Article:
This album was co-compiled by a chef and a DJ. The chef’s name is Marcus Samuelsson, and Afrikya Volume 1 is a companion to his African-food cookbook, The Soul of a New Cuisine. Cue bad joke on the subject of the music being “easily digestible,” which it is. Afrikya Volume 1 wanders carelessly from South Africa to Mali to Cape Verde without expecting the listener to have heard music from any of these places before—old favourites like Ladysmith Black Mambazo are jumbled up against newcomers like New York’s Bole2Harlem and there’s one really nasty violation of Miriam Makeba and the Philani Mothers by Kid Loco, who throws backbeats around as if he’s punching the singers in the gut. The blurb calls it “a hip, contemporary musical celebration that completes an amazing adventure” but the desire to be hip and contemporary has pretty much squashed away everything that might have been amazing about the adventure. Amazing would have been music taken from Africa itself, not filtered through the workaday world music section of the DJ’s local record store. My optimism gene tells me they’re tricking us with this PR grot and secretly saving the amazing for Volume 2.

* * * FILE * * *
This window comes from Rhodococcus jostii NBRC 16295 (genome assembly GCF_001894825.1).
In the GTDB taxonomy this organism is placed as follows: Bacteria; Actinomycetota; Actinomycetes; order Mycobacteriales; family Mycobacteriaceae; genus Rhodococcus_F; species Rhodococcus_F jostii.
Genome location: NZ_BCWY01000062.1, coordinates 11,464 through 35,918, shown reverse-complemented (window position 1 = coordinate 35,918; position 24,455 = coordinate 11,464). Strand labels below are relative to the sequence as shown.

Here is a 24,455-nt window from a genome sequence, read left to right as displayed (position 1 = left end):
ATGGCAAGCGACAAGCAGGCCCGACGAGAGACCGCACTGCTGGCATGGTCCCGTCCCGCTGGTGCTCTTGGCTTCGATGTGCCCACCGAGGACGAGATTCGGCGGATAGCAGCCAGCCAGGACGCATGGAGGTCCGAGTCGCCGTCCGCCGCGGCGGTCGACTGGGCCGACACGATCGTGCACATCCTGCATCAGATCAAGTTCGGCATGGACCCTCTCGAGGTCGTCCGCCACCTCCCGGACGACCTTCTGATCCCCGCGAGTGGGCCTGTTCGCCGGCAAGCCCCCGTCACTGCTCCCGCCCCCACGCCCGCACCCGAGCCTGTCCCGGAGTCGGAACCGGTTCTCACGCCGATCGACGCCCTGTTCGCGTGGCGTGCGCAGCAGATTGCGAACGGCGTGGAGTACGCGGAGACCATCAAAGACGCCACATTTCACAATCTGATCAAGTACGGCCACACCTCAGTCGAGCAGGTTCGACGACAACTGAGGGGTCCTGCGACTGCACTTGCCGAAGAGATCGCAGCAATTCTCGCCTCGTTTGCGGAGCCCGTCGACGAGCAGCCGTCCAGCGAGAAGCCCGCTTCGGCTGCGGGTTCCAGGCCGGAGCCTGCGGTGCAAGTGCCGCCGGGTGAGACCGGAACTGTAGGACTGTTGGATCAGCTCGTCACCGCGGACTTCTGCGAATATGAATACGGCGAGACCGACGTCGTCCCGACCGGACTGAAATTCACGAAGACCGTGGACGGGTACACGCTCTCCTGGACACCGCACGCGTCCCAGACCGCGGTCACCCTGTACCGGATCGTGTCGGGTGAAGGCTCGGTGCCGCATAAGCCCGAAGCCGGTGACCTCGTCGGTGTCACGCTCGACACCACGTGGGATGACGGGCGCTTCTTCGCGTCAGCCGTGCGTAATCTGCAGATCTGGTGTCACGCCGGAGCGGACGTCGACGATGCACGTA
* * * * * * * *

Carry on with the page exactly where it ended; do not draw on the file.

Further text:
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// Sound Affects
"History repeats the old conceits, the glib replies, the same defeats. Keep your finger on important issues, and keep listening to the 275th most acclaimed album of all time. A 1982 masterpiece is this week's Counterbalance.READ the article